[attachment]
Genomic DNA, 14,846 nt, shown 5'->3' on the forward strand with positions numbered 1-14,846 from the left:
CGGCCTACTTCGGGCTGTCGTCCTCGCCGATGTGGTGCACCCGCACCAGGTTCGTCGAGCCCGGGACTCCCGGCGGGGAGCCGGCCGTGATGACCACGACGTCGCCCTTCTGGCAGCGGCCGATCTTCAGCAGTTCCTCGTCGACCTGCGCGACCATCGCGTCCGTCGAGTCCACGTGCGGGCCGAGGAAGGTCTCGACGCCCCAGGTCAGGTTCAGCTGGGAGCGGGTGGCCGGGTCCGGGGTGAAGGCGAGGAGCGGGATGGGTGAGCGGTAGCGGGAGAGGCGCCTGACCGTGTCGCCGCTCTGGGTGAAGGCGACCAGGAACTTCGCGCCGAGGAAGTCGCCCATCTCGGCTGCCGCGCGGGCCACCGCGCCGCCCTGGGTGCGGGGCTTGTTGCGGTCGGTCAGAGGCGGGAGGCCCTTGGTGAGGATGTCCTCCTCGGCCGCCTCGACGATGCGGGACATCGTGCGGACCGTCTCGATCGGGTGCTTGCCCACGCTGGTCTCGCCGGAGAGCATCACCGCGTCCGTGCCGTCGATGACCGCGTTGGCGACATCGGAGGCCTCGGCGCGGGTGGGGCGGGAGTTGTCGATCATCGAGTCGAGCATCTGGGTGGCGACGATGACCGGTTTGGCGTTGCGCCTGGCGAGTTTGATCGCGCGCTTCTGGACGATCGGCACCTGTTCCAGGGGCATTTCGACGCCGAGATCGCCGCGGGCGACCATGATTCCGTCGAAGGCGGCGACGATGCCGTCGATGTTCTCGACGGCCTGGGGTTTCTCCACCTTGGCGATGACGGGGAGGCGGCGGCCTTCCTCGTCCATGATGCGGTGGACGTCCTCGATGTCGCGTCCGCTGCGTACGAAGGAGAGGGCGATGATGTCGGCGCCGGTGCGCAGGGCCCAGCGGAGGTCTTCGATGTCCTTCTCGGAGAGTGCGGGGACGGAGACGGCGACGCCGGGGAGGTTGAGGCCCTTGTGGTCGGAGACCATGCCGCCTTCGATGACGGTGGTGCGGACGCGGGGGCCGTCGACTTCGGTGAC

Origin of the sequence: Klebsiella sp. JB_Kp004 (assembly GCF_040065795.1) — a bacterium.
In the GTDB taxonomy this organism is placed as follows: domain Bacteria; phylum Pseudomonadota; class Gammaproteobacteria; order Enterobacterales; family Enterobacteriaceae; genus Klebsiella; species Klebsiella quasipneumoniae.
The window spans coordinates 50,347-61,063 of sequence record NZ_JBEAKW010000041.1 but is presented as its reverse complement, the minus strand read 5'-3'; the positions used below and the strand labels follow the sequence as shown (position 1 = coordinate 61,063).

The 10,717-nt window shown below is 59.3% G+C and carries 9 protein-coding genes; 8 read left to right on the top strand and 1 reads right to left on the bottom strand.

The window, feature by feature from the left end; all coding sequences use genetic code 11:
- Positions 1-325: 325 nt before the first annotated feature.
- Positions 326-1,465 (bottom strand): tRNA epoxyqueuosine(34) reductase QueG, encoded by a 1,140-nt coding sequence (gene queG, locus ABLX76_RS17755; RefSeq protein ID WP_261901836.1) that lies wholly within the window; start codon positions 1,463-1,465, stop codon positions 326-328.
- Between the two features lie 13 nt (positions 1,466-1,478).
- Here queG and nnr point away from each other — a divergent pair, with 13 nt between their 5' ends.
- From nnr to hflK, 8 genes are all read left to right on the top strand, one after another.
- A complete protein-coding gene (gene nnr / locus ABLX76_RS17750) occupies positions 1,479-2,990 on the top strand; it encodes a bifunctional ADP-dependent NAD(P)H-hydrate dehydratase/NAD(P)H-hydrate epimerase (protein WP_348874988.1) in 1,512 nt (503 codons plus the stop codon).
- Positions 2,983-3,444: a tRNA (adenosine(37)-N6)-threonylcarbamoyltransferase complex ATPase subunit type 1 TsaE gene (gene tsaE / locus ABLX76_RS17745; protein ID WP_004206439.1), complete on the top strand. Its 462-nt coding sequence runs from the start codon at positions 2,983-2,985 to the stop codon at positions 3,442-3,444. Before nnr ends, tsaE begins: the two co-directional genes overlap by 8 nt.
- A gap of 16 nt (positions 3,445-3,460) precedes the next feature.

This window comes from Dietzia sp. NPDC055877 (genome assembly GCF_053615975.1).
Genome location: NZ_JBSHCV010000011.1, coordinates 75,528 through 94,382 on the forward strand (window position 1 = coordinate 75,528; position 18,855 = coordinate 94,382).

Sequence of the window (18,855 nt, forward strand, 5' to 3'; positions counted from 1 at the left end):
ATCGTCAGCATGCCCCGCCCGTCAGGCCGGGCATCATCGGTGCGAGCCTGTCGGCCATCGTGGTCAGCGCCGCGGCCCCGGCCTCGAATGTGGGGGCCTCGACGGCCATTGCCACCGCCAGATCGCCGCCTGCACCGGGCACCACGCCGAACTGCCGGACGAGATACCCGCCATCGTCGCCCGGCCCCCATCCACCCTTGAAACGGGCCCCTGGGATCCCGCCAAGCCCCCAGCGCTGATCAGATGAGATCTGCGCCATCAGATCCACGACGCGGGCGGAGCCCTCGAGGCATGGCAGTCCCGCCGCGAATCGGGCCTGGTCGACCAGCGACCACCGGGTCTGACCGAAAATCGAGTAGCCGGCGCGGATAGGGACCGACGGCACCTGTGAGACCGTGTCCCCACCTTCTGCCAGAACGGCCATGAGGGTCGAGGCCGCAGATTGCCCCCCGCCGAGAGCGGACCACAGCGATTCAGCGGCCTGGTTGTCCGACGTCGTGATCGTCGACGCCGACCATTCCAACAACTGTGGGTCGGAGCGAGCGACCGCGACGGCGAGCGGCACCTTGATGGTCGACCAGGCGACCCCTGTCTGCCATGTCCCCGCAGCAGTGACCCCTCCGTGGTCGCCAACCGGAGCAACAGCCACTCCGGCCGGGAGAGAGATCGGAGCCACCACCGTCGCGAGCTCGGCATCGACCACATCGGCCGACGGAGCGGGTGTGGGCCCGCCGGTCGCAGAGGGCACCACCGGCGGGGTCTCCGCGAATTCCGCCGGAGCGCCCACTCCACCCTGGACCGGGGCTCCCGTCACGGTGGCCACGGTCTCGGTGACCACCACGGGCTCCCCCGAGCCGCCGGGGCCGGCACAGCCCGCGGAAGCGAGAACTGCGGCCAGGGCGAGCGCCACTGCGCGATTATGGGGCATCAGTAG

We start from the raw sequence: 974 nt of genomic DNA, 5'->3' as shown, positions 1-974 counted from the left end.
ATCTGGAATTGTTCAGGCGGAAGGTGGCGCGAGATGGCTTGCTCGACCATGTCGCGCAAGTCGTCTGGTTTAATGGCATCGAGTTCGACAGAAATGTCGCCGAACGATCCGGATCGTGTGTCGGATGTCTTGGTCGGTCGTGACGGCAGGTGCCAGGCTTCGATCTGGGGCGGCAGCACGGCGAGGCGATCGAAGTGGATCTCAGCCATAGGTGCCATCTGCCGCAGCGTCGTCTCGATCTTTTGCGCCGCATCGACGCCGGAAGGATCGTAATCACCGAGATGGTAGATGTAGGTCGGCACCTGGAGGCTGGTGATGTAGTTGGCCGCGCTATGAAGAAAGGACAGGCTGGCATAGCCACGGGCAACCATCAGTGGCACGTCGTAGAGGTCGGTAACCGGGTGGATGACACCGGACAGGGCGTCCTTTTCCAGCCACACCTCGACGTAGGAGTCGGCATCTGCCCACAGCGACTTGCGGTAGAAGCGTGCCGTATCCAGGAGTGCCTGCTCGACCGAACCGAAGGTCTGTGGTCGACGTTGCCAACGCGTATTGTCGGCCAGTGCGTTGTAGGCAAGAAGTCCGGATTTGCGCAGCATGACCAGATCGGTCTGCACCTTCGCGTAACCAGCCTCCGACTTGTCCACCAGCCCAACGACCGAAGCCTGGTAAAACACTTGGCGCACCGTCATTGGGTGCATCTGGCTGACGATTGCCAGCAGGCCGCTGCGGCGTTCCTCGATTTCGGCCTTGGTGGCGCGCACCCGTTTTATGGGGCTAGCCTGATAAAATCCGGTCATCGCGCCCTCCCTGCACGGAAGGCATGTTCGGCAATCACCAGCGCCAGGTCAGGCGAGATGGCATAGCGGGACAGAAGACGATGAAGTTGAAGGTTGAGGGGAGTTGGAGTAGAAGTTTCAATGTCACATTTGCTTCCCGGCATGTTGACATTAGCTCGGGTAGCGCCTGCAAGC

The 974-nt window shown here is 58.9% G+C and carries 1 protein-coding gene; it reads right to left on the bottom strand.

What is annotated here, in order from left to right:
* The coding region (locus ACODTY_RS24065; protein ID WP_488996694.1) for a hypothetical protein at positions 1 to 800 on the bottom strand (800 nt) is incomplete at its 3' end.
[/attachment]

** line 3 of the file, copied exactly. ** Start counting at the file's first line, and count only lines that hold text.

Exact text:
Origin of the sequence: Klebsiella sp. JB_Kp004 (assembly GCF_040065795.1) — a bacterium.